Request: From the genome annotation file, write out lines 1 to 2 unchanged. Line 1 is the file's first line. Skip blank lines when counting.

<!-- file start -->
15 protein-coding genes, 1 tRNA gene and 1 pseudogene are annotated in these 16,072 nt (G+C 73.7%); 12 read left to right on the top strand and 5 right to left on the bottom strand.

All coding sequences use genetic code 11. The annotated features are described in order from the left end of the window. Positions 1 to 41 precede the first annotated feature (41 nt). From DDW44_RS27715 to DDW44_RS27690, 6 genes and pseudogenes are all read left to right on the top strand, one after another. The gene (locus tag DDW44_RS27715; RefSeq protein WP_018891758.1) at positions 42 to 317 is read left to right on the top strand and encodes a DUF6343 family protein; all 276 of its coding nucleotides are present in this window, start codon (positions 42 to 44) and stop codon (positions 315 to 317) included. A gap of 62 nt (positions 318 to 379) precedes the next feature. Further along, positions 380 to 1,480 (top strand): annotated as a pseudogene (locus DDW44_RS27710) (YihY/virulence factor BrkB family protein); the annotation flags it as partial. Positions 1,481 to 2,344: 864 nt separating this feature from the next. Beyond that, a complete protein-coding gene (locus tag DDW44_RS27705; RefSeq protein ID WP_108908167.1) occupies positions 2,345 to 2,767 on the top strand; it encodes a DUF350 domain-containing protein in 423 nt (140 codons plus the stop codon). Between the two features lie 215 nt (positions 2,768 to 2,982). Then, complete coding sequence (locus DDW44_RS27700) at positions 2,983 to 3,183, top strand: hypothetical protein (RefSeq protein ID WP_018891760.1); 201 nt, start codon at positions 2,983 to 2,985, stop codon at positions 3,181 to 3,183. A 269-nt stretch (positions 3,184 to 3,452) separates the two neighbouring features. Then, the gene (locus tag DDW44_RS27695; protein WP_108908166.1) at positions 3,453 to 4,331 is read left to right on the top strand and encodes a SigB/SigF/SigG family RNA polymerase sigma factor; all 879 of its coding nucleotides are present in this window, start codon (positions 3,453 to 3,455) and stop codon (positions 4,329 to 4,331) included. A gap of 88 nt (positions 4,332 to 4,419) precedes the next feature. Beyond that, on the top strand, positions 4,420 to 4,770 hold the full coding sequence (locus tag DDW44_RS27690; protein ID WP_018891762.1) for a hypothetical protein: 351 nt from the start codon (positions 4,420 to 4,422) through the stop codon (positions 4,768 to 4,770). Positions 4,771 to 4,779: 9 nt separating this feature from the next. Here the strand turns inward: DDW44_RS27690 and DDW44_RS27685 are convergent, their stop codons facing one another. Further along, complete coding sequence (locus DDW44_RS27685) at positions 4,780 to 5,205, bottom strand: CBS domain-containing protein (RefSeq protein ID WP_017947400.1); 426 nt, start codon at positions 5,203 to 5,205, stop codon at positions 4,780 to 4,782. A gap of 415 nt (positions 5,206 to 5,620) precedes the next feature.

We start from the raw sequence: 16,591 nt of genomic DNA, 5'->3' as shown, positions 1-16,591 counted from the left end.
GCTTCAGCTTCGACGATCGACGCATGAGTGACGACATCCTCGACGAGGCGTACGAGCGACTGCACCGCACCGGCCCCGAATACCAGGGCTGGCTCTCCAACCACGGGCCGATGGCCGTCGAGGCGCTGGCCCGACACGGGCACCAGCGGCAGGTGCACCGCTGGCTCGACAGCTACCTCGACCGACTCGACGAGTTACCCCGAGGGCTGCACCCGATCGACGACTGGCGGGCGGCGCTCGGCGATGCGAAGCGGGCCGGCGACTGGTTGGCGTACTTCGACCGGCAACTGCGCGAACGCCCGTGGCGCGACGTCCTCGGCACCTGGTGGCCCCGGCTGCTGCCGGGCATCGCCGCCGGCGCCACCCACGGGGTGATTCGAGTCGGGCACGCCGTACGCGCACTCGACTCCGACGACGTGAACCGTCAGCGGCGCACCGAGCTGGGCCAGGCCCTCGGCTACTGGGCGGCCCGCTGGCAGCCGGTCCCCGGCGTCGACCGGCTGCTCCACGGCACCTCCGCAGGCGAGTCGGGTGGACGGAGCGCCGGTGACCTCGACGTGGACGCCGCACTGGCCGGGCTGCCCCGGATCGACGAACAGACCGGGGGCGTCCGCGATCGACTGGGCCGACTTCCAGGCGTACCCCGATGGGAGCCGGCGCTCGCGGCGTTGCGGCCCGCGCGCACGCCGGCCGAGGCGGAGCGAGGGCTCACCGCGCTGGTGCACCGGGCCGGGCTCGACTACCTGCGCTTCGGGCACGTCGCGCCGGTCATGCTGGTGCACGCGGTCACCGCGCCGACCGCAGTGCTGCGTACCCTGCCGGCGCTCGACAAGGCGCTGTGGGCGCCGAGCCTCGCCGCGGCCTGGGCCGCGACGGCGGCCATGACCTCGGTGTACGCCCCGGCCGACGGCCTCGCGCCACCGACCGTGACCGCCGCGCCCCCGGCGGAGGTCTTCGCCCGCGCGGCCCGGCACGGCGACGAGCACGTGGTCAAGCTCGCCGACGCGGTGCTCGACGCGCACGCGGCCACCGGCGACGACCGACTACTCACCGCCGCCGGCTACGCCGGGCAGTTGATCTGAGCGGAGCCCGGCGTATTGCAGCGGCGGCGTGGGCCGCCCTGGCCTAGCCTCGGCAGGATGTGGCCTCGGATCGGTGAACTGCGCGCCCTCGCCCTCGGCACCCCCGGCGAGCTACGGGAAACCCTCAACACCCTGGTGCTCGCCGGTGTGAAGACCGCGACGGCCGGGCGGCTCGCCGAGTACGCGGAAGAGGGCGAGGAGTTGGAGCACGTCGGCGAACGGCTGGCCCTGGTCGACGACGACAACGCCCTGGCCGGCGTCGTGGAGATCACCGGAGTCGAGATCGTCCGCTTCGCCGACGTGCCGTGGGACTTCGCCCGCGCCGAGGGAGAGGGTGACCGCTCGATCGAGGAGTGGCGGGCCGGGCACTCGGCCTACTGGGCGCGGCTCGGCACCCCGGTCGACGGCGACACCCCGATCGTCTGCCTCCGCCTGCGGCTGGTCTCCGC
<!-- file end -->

15 protein-coding genes, 1 tRNA gene and 1 pseudogene are annotated in these 16,072 nt (G+C 73.7%); 12 read left to right on the top strand and 5 right to left on the bottom strand.

All coding sequences use genetic code 11. The annotated features are described in order from the left end of the window. Positions 1 to 41 precede the first annotated feature (41 nt). From DDW44_RS27715 to DDW44_RS27690, 6 genes and pseudogenes are all read left to right on the top strand, one after another. The gene (locus tag DDW44_RS27715; RefSeq protein WP_018891758.1) at positions 42 to 317 is read left to right on the top strand and encodes a DUF6343 family protein; all 276 of its coding nucleotides are present in this window, start codon (positions 42 to 44) and stop codon (positions 315 to 317) included. A gap of 62 nt (positions 318 to 379) precedes the next feature. Further along, positions 380 to 1,480 (top strand): annotated as a pseudogene (locus DDW44_RS27710) (YihY/virulence factor BrkB family protein); the annotation flags it as partial. Positions 1,481 to 2,344: 864 nt separating this feature from the next. Beyond that, a complete protein-coding gene (locus tag DDW44_RS27705; RefSeq protein ID WP_108908167.1) occupies positions 2,345 to 2,767 on the top strand; it encodes a DUF350 domain-containing protein in 423 nt (140 codons plus the stop codon). Between the two features lie 215 nt (positions 2,768 to 2,982). Then, complete coding sequence (locus DDW44_RS27700) at positions 2,983 to 3,183, top strand: hypothetical protein (RefSeq protein ID WP_018891760.1); 201 nt, start codon at positions 2,983 to 2,985, stop codon at positions 3,181 to 3,183. A 269-nt stretch (positions 3,184 to 3,452) separates the two neighbouring features. Then, the gene (locus tag DDW44_RS27695; protein WP_108908166.1) at positions 3,453 to 4,331 is read left to right on the top strand and encodes a SigB/SigF/SigG family RNA polymerase sigma factor; all 879 of its coding nucleotides are present in this window, start codon (positions 3,453 to 3,455) and stop codon (positions 4,329 to 4,331) included. A gap of 88 nt (positions 4,332 to 4,419) precedes the next feature. Beyond that, on the top strand, positions 4,420 to 4,770 hold the full coding sequence (locus tag DDW44_RS27690; protein ID WP_018891762.1) for a hypothetical protein: 351 nt from the start codon (positions 4,420 to 4,422) through the stop codon (positions 4,768 to 4,770). Positions 4,771 to 4,779: 9 nt separating this feature from the next. Here the strand turns inward: DDW44_RS27690 and DDW44_RS27685 are convergent, their stop codons facing one another. Further along, complete coding sequence (locus DDW44_RS27685) at positions 4,780 to 5,205, bottom strand: CBS domain-containing protein (RefSeq protein ID WP_017947400.1); 426 nt, start codon at positions 5,203 to 5,205, stop codon at positions 4,780 to 4,782. A gap of 415 nt (positions 5,206 to 5,620) precedes the next feature.